Tired of Working from Home? How to Take Your Work on the Road and Work from a HotelCareers Future of Work Inspiration Travel
Coworking spaces continue to surge in popularity. From Los Angeles to Denver to St. Louis, coworking spots are popping up all over.
One of the latest entrants to the increasingly crowded space? The hotel and resort industry. Many hotel and resort organizations have recently done what successful companies and businesses must always do when faced with a challenge: get creative and pivot with changing times. Remote workers and digital nomads alike are now the beneficiaries of that pivot as both domestic lodging sites (in cities like New Orleans) and international spots have launched programs giving remote workers incentives to spend a day or even weeks in their luxe establishments.
Why a Hotel or Resort?
You may be wondering why someone would choose to work in a hotel room when a plethora of trendy coworking spaces are available. Well, apart from fast Wi-Fi; access to on-premises business centers equipped with printers, scanners, and phones; and quiet individual rooms, many hotels are throwing in some added perks for remote workers.
San Francisco–based Kimpton Hotels, for example, has launched various work-from-hotel programs at dozens of locations across the country. Kimpton Hotel Born in downtown Denver offers one of its most streamlined programs. For 30 percent of its normal daily rate, you can book a room that’s been set up for remote work for the day, including a large flat-screen monitor with an HDMI connection, and a discount to the hotel restaurant and bar. Marriott and Hilton have similar attractive work space programs.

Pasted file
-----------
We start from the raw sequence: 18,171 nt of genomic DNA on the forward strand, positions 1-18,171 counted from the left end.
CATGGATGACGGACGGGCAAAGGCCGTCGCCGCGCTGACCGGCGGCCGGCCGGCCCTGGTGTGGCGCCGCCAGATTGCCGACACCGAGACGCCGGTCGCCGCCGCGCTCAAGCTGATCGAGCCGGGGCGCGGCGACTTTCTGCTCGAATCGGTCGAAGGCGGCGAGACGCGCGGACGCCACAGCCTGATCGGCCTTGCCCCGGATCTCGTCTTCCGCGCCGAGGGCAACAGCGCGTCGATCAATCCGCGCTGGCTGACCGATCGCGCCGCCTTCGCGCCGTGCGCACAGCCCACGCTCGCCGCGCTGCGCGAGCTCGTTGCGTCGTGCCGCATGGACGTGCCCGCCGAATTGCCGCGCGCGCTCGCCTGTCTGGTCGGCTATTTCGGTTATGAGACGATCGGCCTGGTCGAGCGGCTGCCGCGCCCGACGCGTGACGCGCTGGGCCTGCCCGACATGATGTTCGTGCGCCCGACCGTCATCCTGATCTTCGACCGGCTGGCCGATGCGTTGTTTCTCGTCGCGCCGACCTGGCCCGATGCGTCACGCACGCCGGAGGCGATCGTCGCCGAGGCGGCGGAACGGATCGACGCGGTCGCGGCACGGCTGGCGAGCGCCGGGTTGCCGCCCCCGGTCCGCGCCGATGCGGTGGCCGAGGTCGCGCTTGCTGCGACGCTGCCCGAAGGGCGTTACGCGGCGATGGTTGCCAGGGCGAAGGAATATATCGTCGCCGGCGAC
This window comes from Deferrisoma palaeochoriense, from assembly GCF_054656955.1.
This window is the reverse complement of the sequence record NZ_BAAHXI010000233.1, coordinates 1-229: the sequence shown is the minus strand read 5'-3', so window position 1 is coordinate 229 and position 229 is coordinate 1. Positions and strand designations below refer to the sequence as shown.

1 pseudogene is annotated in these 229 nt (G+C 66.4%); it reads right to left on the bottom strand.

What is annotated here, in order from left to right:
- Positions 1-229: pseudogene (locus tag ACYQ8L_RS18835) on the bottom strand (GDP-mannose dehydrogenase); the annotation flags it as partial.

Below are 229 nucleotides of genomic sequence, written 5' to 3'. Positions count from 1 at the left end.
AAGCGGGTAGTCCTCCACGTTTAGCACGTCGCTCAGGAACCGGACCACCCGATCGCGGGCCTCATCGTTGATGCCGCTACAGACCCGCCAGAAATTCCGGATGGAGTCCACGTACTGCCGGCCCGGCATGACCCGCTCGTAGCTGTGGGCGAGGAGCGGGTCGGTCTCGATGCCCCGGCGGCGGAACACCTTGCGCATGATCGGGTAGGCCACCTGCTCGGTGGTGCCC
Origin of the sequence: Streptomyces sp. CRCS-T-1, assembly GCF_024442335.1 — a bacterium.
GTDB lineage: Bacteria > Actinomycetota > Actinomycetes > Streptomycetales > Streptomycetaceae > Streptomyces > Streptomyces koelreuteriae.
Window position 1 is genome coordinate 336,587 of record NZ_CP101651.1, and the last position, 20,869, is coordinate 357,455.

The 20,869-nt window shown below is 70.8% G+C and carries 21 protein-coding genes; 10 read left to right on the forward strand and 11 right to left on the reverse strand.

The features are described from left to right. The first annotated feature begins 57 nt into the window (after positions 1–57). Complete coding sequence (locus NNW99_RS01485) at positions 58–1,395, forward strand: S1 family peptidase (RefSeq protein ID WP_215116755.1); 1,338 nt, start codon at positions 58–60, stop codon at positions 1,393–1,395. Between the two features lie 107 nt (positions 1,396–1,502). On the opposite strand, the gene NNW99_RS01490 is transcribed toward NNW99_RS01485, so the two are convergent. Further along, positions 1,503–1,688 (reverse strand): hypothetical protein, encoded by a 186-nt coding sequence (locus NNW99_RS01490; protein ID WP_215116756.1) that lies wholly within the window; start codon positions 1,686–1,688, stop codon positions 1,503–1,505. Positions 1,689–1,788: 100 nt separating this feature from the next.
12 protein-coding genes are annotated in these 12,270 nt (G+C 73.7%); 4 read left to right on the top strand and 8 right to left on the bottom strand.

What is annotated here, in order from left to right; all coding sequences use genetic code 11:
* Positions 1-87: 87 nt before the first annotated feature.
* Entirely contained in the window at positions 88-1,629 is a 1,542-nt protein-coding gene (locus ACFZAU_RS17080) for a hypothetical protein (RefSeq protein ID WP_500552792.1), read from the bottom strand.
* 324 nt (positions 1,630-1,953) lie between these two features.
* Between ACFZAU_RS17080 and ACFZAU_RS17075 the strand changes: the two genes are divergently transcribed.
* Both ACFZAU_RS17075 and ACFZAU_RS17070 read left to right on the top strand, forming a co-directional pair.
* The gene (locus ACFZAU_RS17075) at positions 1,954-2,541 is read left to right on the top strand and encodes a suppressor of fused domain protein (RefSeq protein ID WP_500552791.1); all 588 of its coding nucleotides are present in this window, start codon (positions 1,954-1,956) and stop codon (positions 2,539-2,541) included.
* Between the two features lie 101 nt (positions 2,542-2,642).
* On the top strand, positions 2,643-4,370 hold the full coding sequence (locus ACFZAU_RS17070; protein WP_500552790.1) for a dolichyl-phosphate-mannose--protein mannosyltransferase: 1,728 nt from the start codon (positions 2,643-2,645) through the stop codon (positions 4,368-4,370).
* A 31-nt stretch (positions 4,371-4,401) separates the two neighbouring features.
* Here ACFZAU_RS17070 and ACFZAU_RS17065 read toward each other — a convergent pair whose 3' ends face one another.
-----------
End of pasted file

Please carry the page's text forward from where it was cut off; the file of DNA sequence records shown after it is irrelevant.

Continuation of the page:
Spending a week—or more—at a hotel or resort offers some intangible benefits as well, like getting a change of scenery, taking a semivacation, and having the chance to destress a bit away from basic household tasks.
Kimpton Surfcomber Hotel in Miami’s South Beach offers overnight stays for remote workers and their families from around $200 to $400 a night, depending on room size and amenities. Hotel Valley Ho in Scottsdale, Arizona, welcomes remote workers overnight or just for a day visit. Dubbed the “Hotel Valley Ho(me) Office Package,” the program immediately sparked interest after its August 2020 launch, reports Jesse Thompson, the hotel’s area director of sales and marketing.
“The majority of guests booking this package have been locals seeking a better work space, with some in need of peace and quiet and others wanting to combine their workday with play by enjoying the pools, restaurant, and grounds,” Thompson says. “We have seen a few individuals from out of state book this package for multiday visits, as there is an option to stay the night for an additional fee.”
And then there are programs like the Work from Paradise package at the Conrad Punta de Mita hotel outside Puerto Vallarta, Mexico. The chief draw of the program is a third week free for every two you stay, but there are also other enticements, like 20 percent off food and beverages, a certified tutor, a kids’ club, and tech support.